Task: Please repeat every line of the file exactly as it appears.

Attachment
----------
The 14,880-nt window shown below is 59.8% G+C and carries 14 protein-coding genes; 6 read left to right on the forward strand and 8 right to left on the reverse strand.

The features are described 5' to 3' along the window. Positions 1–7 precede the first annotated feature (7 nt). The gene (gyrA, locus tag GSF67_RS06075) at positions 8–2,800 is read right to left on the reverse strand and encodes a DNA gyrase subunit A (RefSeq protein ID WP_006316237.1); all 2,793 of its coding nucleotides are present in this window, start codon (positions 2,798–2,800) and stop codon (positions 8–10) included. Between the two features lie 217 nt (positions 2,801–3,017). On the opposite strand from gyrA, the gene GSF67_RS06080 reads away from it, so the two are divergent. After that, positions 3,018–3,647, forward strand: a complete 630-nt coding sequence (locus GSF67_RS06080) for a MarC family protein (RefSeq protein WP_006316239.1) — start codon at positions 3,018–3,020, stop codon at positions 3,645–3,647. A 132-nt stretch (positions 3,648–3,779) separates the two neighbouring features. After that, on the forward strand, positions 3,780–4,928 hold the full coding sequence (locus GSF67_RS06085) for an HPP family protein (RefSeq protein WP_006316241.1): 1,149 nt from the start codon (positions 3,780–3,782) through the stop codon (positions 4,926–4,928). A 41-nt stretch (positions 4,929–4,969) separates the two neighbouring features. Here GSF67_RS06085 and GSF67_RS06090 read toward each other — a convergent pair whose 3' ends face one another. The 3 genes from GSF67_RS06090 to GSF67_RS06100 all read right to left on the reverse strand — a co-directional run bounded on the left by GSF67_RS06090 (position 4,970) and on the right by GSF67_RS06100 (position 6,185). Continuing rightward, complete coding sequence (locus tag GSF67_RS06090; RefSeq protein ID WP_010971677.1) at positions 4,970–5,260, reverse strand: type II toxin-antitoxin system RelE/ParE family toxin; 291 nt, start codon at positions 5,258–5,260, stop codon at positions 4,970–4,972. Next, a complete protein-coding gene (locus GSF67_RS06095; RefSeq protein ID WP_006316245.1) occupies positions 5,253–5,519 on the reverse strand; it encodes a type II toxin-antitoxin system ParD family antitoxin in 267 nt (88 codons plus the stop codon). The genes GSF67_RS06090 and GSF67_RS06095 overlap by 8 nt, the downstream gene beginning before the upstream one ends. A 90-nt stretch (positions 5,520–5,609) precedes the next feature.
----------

The 14,880-nt window shown below is 59.8% G+C and carries 14 protein-coding genes; 6 read left to right on the forward strand and 8 right to left on the reverse strand.

The features are described 5' to 3' along the window. Positions 1–7 precede the first annotated feature (7 nt). The gene (gyrA, locus tag GSF67_RS06075) at positions 8–2,800 is read right to left on the reverse strand and encodes a DNA gyrase subunit A (RefSeq protein ID WP_006316237.1); all 2,793 of its coding nucleotides are present in this window, start codon (positions 2,798–2,800) and stop codon (positions 8–10) included. Between the two features lie 217 nt (positions 2,801–3,017). On the opposite strand from gyrA, the gene GSF67_RS06080 reads away from it, so the two are divergent. After that, positions 3,018–3,647, forward strand: a complete 630-nt coding sequence (locus GSF67_RS06080) for a MarC family protein (RefSeq protein WP_006316239.1) — start codon at positions 3,018–3,020, stop codon at positions 3,645–3,647. A 132-nt stretch (positions 3,648–3,779) separates the two neighbouring features. After that, on the forward strand, positions 3,780–4,928 hold the full coding sequence (locus GSF67_RS06085) for an HPP family protein (RefSeq protein WP_006316241.1): 1,149 nt from the start codon (positions 3,780–3,782) through the stop codon (positions 4,926–4,928). A 41-nt stretch (positions 4,929–4,969) separates the two neighbouring features. Here GSF67_RS06085 and GSF67_RS06090 read toward each other — a convergent pair whose 3' ends face one another. The 3 genes from GSF67_RS06090 to GSF67_RS06100 all read right to left on the reverse strand — a co-directional run bounded on the left by GSF67_RS06090 (position 4,970) and on the right by GSF67_RS06100 (position 6,185). Continuing rightward, complete coding sequence (locus tag GSF67_RS06090; RefSeq protein ID WP_010971677.1) at positions 4,970–5,260, reverse strand: type II toxin-antitoxin system RelE/ParE family toxin; 291 nt, start codon at positions 5,258–5,260, stop codon at positions 4,970–4,972. Next, a complete protein-coding gene (locus GSF67_RS06095; RefSeq protein ID WP_006316245.1) occupies positions 5,253–5,519 on the reverse strand; it encodes a type II toxin-antitoxin system ParD family antitoxin in 267 nt (88 codons plus the stop codon). The genes GSF67_RS06090 and GSF67_RS06095 overlap by 8 nt, the downstream gene beginning before the upstream one ends. A 90-nt stretch (positions 5,520–5,609) precedes the next feature.